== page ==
New startup act throws lifeline to university graduates

Tunisia has approved measures to facilitate the establishment of innovative startups in an effort to reduce graduate unemployment, tackle the academic 'brain drain' and promote the development of the digital economy.

The measures are included in the Startup Act adopted by the Tunisian Parliament on 2 April 2018.

The Act was in response to a call from the Tunisian university startup community for a conducive framework for startups as a means to tackle the country’s weak innovation levels, arrest the exodus of academics and provide young Tunisian graduates with the opportunity to form their own businesses.

According to the Global Competitiveness Report 2017-2018, higher education performance levels in science, technology and innovation are low in Tunisia. Out of 138 countries, Tunisia ranked 93 in higher education and training, 107 in the quality of the education system, 111 in scientific research institutions, 104 in innovation, and 109 in university-industry collaboration in research and development. Tunisia currently ranks 83 out of 119 countries in the Global Talent Competitiveness Index 2018.

Unemployment is currently at 15.5% with university graduates making up about 30% of jobless youth, according to the 2017 fourth quarter report issued by the National Institute of Statistics.

The Startup Act is aimed at putting Tunisia on the map as a regional hub for entrepreneurial skills in Africa. Tunisia must climb four places from its current fifth position in Africa if it is to overtake the top four African countries in the 2017 Startup Ecosystem Ranking. The top four include South Africa, Kenya, Egypt and Nigeria.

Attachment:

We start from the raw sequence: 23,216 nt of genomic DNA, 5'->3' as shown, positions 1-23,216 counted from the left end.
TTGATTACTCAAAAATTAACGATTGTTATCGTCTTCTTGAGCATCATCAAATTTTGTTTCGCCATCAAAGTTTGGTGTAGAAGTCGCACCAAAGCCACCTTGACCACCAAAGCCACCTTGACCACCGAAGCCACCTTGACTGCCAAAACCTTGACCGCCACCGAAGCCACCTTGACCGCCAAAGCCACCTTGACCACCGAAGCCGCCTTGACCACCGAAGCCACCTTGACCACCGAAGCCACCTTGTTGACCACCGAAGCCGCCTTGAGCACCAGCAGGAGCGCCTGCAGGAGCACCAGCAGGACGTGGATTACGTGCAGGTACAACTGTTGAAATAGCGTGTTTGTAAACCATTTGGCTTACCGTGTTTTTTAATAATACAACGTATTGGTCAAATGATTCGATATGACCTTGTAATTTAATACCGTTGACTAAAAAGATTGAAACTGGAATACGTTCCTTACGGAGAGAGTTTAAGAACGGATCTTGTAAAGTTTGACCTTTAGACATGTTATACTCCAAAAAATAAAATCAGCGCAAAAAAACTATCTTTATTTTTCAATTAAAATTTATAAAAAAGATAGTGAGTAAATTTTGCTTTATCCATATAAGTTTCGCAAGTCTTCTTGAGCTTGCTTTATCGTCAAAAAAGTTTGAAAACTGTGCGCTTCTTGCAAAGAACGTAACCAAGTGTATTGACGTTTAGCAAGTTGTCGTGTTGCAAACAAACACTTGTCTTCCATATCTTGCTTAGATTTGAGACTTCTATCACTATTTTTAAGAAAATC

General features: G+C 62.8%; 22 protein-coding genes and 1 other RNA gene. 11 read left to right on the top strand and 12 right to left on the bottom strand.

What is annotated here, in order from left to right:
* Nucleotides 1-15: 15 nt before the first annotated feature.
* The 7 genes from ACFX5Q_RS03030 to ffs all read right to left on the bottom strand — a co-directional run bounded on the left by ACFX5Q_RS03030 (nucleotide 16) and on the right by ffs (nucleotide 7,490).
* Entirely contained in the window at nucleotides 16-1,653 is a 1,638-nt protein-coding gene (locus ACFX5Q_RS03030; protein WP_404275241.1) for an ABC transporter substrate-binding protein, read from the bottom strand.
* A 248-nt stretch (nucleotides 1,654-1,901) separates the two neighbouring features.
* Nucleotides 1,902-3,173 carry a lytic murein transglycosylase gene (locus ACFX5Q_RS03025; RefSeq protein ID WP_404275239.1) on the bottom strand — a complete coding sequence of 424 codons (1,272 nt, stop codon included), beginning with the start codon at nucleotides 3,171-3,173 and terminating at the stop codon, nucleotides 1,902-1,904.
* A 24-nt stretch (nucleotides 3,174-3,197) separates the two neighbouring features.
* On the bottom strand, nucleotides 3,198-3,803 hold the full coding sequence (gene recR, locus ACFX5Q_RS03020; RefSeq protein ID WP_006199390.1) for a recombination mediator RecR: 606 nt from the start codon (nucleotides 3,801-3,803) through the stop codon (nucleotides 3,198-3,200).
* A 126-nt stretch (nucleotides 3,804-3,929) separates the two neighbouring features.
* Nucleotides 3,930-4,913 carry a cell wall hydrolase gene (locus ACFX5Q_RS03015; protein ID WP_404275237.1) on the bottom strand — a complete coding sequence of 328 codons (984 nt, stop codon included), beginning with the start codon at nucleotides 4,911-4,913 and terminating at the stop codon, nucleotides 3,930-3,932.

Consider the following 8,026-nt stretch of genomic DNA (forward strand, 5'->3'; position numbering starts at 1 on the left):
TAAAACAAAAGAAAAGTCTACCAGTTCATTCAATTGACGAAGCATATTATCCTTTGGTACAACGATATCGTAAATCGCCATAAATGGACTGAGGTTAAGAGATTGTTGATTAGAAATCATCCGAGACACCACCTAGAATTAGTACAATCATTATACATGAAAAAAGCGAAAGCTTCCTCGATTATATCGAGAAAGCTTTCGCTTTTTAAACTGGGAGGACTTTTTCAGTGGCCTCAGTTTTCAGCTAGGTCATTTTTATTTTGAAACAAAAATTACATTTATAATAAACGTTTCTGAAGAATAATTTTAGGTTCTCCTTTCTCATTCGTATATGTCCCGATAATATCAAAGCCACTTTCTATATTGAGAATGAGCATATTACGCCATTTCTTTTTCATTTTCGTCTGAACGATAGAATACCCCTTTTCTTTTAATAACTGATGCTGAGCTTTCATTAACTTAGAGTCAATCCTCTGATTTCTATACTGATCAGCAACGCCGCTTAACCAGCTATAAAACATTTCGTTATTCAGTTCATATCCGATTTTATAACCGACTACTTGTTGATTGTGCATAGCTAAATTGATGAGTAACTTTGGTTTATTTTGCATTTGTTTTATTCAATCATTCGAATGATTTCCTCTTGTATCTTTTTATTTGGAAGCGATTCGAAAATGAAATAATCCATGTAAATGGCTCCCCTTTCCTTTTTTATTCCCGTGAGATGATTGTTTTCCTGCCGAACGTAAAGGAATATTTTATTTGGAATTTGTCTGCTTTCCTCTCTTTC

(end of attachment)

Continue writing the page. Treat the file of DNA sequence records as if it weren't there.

The Startup Act provides for financial and functional support to startups, including exemption for startups from corporate taxes for up to eight years, special customs procedures, exemption from capital gains tax on investments made in startups, up to one year of time off from current jobs for both private and public sector employees, and salaries for up to three founders during the first year of operations.

The Act also calls for the setting aside of funds to encourage university graduates to start their own businesses.

The law is one of the main legs of the US$166 million Digital Tunisia 2020 national strategic plan that aims to facilitate the integration of young graduates into the job market using information and communications technology (ICT). It will be implemented over a four-year period (2018-21).

The Digital Tunisia 2020 plan indicates that ICTs could be transformed into one of the strategic sectors for promoting employment. The ICT sector’s contribution to job creation in Tunisia increased from 1.9% in 2006 to 3.1% in 2012. Over 13,000 ICT graduates are produced each year and there are over 200 university ICT courses, according to figures from the Tunisian Ministry of Higher Education and Scientific Research.

“This Startup Act is a good inducement for Tunisian and North African universities to integrate social and business entrepreneurship as part of the university curriculum in order to produce self-employed entrepreneurs,” Hamza Alfrmawi, ICT expert at the Islamic Development Bank Alumni and Science Development Network, told University World News.

Samir Khalaf Abd-El-Aal, research professor at the National Research Centre in Cairo, told University World News that “African universities must not start from scratch but should adopt best practices in promoting student-led tech startups".

“North African universities must partner with NGOs and corporations to help equip potential social entrepreneurs with the education, training and skills necessary to pursue opportunities in sustainable ways, as well as open up sources of venture funding, mentoring and fortifying social entrepreneurship ecosystems,” said Abd-El-Aal.